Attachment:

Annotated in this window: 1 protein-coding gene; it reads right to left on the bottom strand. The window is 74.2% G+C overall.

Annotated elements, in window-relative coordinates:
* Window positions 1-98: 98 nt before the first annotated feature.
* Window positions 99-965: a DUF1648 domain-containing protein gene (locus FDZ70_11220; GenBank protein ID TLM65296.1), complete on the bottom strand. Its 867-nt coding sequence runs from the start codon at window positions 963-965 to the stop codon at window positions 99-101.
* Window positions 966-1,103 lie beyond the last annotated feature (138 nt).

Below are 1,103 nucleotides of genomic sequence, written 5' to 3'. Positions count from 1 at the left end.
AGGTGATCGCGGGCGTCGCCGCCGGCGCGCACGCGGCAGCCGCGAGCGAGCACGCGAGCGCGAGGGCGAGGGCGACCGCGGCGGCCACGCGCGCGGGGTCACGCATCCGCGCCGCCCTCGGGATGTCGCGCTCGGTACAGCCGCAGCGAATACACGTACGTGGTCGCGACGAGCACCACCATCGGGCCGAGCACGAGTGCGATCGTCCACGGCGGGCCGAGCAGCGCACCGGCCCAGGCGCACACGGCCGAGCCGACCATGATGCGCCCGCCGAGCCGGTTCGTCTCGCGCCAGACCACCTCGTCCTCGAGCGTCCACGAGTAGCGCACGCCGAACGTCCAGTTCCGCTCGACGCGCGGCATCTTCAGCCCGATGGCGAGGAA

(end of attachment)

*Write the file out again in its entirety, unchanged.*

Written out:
Annotated in this window: 1 protein-coding gene; it reads right to left on the bottom strand. The window is 74.2% G+C overall.

Annotated elements, in window-relative coordinates:
* Window positions 1-98: 98 nt before the first annotated feature.
* Window positions 99-965: a DUF1648 domain-containing protein gene (locus FDZ70_11220; GenBank protein ID TLM65296.1), complete on the bottom strand. Its 867-nt coding sequence runs from the start codon at window positions 963-965 to the stop codon at window positions 99-101.
* Window positions 966-1,103 lie beyond the last annotated feature (138 nt).

Below are 1,103 nucleotides of genomic sequence, written 5' to 3'. Positions count from 1 at the left end.
AGGTGATCGCGGGCGTCGCCGCCGGCGCGCACGCGGCAGCCGCGAGCGAGCACGCGAGCGCGAGGGCGAGGGCGACCGCGGCGGCCACGCGCGCGGGGTCACGCATCCGCGCCGCCCTCGGGATGTCGCGCTCGGTACAGCCGCAGCGAATACACGTACGTGGTCGCGACGAGCACCACCATCGGGCCGAGCACGAGTGCGATCGTCCACGGCGGGCCGAGCAGCGCACCGGCCCAGGCGCACACGGCCGAGCCGACCATGATGCGCCCGCCGAGCCGGTTCGTCTCGCGCCAGACCACCTCGTCCTCGAGCGTCCACGAGTAGCGCACGCCGAACGTCCAGTTCCGCTCGACGCGCGGCATCTTCAGCCCGATGGCGAGGAA